Over a year after the acquisition was first announced, Microsoft is officially replacing the Nokia Lumia brand. In a blog post today, the software giant revealed its upcoming smartphones will now be known as Microsoft Lumia. The new Microsoft branding will appear on future phones from the company, with a plain black version of the company’s four-squared logo also set to make an appearance.
Tuula Rytilä, Microsoft’s SVP of Marketing for Phones, says the company is looking to unveil its first own-brand Lumia phone “soon.” Rytilä is also keen to note that the change in nomenclature will not affect the support of current Nokia devices. Although the Nokia name will no longer be used for smartphones, low-end phones — the company calls out the Nokia 130 — will still be sold under the banner. Nokia still has brand cachet in Europe and developing markets, and it’s likely that Microsoft will continue to exploit that fact for years to come.
Source: Microsoft (Nokia Conversations)
Well that exclusive was short lived. About 2 weeks ago, Nokia’s HERE maps made its debut on Android, but only for Samsung devices through the Samsung Apps Store. I’m not sure I ever understood the exclusive, but I definitely don’t understand the fact that it only lasted 2 weeks.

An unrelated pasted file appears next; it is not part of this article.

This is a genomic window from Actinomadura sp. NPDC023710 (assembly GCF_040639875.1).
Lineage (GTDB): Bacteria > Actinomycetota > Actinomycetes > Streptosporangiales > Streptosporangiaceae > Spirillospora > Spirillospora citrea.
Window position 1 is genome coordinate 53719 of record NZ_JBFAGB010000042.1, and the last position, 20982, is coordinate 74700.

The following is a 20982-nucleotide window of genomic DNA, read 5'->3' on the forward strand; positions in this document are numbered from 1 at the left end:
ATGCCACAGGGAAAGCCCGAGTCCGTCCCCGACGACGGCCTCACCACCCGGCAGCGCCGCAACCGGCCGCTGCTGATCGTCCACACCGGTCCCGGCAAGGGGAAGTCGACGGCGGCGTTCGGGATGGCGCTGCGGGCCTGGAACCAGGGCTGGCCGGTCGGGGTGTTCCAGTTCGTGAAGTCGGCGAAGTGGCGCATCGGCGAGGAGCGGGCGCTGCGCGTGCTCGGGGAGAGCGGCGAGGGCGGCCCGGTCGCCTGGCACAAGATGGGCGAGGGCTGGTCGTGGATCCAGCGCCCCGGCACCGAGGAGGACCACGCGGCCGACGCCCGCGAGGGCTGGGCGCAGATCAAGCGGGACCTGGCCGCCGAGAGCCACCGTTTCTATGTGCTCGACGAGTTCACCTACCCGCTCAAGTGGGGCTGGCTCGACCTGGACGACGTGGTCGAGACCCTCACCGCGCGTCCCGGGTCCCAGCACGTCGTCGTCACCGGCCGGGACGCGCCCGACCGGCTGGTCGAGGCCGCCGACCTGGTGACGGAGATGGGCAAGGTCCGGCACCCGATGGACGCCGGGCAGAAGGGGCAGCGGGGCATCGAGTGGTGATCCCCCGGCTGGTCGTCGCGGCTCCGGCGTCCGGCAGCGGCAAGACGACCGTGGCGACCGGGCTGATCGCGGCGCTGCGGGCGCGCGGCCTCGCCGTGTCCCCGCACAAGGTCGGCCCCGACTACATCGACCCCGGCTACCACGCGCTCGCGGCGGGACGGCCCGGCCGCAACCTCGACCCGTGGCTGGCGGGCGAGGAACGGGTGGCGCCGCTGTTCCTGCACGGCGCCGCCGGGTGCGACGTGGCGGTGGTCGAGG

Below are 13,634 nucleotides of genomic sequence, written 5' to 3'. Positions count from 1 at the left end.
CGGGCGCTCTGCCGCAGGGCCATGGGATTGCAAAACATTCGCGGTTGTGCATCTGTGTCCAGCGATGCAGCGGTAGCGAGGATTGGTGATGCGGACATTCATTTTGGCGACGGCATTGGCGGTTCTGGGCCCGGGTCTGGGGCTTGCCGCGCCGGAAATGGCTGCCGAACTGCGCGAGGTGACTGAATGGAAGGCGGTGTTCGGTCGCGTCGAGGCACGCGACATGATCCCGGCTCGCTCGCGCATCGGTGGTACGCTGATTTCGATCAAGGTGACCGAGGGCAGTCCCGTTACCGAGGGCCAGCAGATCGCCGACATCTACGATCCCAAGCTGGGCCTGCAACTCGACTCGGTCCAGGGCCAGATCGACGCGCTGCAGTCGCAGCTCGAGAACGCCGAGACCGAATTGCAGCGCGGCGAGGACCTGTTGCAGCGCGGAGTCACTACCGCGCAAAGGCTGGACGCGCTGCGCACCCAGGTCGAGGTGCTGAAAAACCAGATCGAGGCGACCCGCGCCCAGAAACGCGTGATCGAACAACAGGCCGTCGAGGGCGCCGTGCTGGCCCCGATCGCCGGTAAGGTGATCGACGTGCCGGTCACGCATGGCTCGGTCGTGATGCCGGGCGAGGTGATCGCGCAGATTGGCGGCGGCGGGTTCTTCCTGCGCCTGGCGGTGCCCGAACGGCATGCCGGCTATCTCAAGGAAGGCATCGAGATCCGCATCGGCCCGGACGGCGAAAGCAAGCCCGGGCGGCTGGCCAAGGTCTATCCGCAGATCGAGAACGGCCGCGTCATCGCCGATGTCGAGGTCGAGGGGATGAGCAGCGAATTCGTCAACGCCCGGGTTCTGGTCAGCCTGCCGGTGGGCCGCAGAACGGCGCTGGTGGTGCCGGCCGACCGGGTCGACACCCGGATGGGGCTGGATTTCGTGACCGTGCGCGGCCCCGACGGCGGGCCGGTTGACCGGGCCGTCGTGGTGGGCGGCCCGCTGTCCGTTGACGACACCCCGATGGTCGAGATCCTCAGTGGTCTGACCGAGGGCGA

Nokia has made the HERE Beta app available to the rest of Android. Unfortunately it’s not in the Play Store. You will have to hit the source link below to grab the APK and manually install it yourself.
Being a Beta, you’re sure to run into a bug or two. For example, it was found that some cache cleaner apps will delete the navigation voices. Nokia has promised a fix, but they are still a couple of weeks away from accomplishing it.
If HERE maps is something you would like to try, then hit the source link below to get started.
Come comment on this article: Nokia’s HERE Maps now available on all Android devices
There are many, many people who’ve always wanted a powerful space telescope in their backyards but can’t exactly afford one. For avid makers and DIY enthusiasts, at least, that’s not such an absurd dream anymore — not when someone has designed an automated 3D-printed telescope that’s powered by a commercially available phone: the Nokia Lumia 1020. The device is called Ultrascope, and it stands one meter tall when assembled, with a base that measures 65 centimeters wide. It was created by Open Space Agency founder James Parr, who promised to upload the current design and future iterations to his organization’s website once the ongoing beta testing’s done.
Here’s how the robotic telescope works: first, your Windows laptop locates the ISS and forwards its location to Ultrascope’s Arduino shield to move its motors. After the telescope positions itself, the 1020 starts snapping images and sends them to the cloud for post-processing. Parr hasn’t revealed how powerful Ultrascope is exactly, but it’s worth noting that the 1020’s 41-megapixel camera blew us away when we tested it. It’ll sadly take a while before you can find out for yourself, though, as OSA’s busy working with Microsoft at the moment, developing an app that connects Lumia phones to the device.